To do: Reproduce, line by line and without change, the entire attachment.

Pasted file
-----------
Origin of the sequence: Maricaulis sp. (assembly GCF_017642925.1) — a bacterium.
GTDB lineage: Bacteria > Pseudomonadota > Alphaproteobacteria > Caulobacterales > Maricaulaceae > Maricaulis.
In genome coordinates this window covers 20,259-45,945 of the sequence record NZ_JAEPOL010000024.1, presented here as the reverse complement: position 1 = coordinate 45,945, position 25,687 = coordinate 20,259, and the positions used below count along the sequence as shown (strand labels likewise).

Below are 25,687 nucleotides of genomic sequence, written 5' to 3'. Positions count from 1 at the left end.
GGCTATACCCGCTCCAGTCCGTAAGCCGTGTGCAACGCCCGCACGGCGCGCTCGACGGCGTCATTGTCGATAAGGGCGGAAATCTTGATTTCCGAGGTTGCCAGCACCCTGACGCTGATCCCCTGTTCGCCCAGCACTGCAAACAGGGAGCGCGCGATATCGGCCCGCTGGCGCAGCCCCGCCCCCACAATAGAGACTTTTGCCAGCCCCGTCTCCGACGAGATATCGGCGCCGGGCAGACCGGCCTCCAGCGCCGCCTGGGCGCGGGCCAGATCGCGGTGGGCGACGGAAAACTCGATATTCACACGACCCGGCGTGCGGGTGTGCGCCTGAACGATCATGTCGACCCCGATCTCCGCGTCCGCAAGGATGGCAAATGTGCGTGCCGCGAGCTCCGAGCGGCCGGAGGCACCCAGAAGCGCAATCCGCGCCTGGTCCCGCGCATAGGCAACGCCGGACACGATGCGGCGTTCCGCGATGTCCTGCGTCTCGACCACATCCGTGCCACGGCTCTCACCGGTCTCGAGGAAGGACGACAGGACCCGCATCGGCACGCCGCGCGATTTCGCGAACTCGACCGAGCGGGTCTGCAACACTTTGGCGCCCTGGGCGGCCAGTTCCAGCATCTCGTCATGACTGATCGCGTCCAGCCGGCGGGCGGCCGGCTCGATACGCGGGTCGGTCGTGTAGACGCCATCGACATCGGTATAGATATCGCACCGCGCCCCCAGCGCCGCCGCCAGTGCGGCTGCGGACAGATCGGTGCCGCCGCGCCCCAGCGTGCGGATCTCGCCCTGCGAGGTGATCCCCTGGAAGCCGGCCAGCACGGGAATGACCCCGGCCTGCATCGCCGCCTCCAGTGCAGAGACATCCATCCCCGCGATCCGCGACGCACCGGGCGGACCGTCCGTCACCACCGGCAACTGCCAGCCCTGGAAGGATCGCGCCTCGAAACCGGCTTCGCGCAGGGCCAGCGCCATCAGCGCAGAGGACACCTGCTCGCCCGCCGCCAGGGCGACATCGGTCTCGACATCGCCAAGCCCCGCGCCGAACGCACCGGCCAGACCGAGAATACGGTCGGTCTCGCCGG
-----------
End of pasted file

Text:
Origin of the sequence: Maricaulis sp. (assembly GCF_017642925.1) — a bacterium.
GTDB lineage: Bacteria > Pseudomonadota > Alphaproteobacteria > Caulobacterales > Maricaulaceae > Maricaulis.
In genome coordinates this window covers 20,259-45,945 of the sequence record NZ_JAEPOL010000024.1, presented here as the reverse complement: position 1 = coordinate 45,945, position 25,687 = coordinate 20,259, and the positions used below count along the sequence as shown (strand labels likewise).

Below are 25,687 nucleotides of genomic sequence, written 5' to 3'. Positions count from 1 at the left end.
GGCTATACCCGCTCCAGTCCGTAAGCCGTGTGCAACGCCCGCACGGCGCGCTCGACGGCGTCATTGTCGATAAGGGCGGAAATCTTGATTTCCGAGGTTGCCAGCACCCTGACGCTGATCCCCTGTTCGCCCAGCACTGCAAACAGGGAGCGCGCGATATCGGCCCGCTGGCGCAGCCCCGCCCCCACAATAGAGACTTTTGCCAGCCCCGTCTCCGACGAGATATCGGCGCCGGGCAGACCGGCCTCCAGCGCCGCCTGGGCGCGGGCCAGATCGCGGTGGGCGACGGAAAACTCGATATTCACACGACCCGGCGTGCGGGTGTGCGCCTGAACGATCATGTCGACCCCGATCTCCGCGTCCGCAAGGATGGCAAATGTGCGTGCCGCGAGCTCCGAGCGGCCGGAGGCACCCAGAAGCGCAATCCGCGCCTGGTCCCGCGCATAGGCAACGCCGGACACGATGCGGCGTTCCGCGATGTCCTGCGTCTCGACCACATCCGTGCCACGGCTCTCACCGGTCTCGAGGAAGGACGACAGGACCCGCATCGGCACGCCGCGCGATTTCGCGAACTCGACCGAGCGGGTCTGCAACACTTTGGCGCCCTGGGCGGCCAGTTCCAGCATCTCGTCATGACTGATCGCGTCCAGCCGGCGGGCGGCCGGCTCGATACGCGGGTCGGTCGTGTAGACGCCATCGACATCGGTATAGATATCGCACCGCGCCCCCAGCGCCGCCGCCAGTGCGGCTGCGGACAGATCGGTGCCGCCGCGCCCCAGCGTGCGGATCTCGCCCTGCGAGGTGATCCCCTGGAAGCCGGCCAGCACGGGAATGACCCCGGCCTGCATCGCCGCCTCCAGTGCAGAGACATCCATCCCCGCGATCCGCGACGCACCGGGCGGACCGTCCGTCACCACCGGCAACTGCCAGCCCTGGAAGGATCGCGCCTCGAAACCGGCTTCGCGCAGGGCCAGCGCCATCAGCGCAGAGGACACCTGCTCGCCCGCCGCCAGGGCGACATCGGTCTCGACATCGCCAAGCCCCGCGCCGAACGCACCGGCCAGACCGAGAATACGGTCGGTCTCGCCGG